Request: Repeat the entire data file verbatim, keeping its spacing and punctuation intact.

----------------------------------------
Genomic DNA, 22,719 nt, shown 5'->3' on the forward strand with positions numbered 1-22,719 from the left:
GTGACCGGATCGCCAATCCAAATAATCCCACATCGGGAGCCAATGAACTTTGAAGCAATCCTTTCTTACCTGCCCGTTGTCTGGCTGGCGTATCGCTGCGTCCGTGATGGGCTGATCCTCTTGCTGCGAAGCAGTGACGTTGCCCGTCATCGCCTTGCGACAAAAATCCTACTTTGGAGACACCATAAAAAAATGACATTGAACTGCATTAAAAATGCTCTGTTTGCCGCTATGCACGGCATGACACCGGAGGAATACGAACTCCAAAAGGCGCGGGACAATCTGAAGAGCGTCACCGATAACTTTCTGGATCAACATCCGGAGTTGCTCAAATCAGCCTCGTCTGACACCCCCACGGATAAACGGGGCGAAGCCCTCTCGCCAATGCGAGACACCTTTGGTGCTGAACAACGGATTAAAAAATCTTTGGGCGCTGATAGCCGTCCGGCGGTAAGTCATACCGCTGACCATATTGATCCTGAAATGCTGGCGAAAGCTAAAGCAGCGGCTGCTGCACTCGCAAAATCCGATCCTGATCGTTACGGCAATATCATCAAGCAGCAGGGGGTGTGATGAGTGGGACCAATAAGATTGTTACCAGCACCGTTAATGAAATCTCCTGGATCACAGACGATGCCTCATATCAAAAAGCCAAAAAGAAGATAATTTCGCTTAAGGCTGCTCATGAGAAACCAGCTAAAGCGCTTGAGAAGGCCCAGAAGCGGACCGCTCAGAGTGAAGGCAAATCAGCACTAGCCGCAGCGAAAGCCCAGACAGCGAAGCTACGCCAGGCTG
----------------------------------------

Genomic DNA, 22,719 nt, shown 5'->3' on the forward strand with positions numbered 1-22,719 from the left:
GTGACCGGATCGCCAATCCAAATAATCCCACATCGGGAGCCAATGAACTTTGAAGCAATCCTTTCTTACCTGCCCGTTGTCTGGCTGGCGTATCGCTGCGTCCGTGATGGGCTGATCCTCTTGCTGCGAAGCAGTGACGTTGCCCGTCATCGCCTTGCGACAAAAATCCTACTTTGGAGACACCATAAAAAAATGACATTGAACTGCATTAAAAATGCTCTGTTTGCCGCTATGCACGGCATGACACCGGAGGAATACGAACTCCAAAAGGCGCGGGACAATCTGAAGAGCGTCACCGATAACTTTCTGGATCAACATCCGGAGTTGCTCAAATCAGCCTCGTCTGACACCCCCACGGATAAACGGGGCGAAGCCCTCTCGCCAATGCGAGACACCTTTGGTGCTGAACAACGGATTAAAAAATCTTTGGGCGCTGATAGCCGTCCGGCGGTAAGTCATACCGCTGACCATATTGATCCTGAAATGCTGGCGAAAGCTAAAGCAGCGGCTGCTGCACTCGCAAAATCCGATCCTGATCGTTACGGCAATATCATCAAGCAGCAGGGGGTGTGATGAGTGGGACCAATAAGATTGTTACCAGCACCGTTAATGAAATCTCCTGGATCACAGACGATGCCTCATATCAAAAAGCCAAAAAGAAGATAATTTCGCTTAAGGCTGCTCATGAGAAACCAGCTAAAGCGCTTGAGAAGGCCCAGAAGCGGACCGCTCAGAGTGAAGGCAAATCAGCACTAGCCGCAGCGAAAGCCCAGACAGCGAAGCTACGCCAGGCTG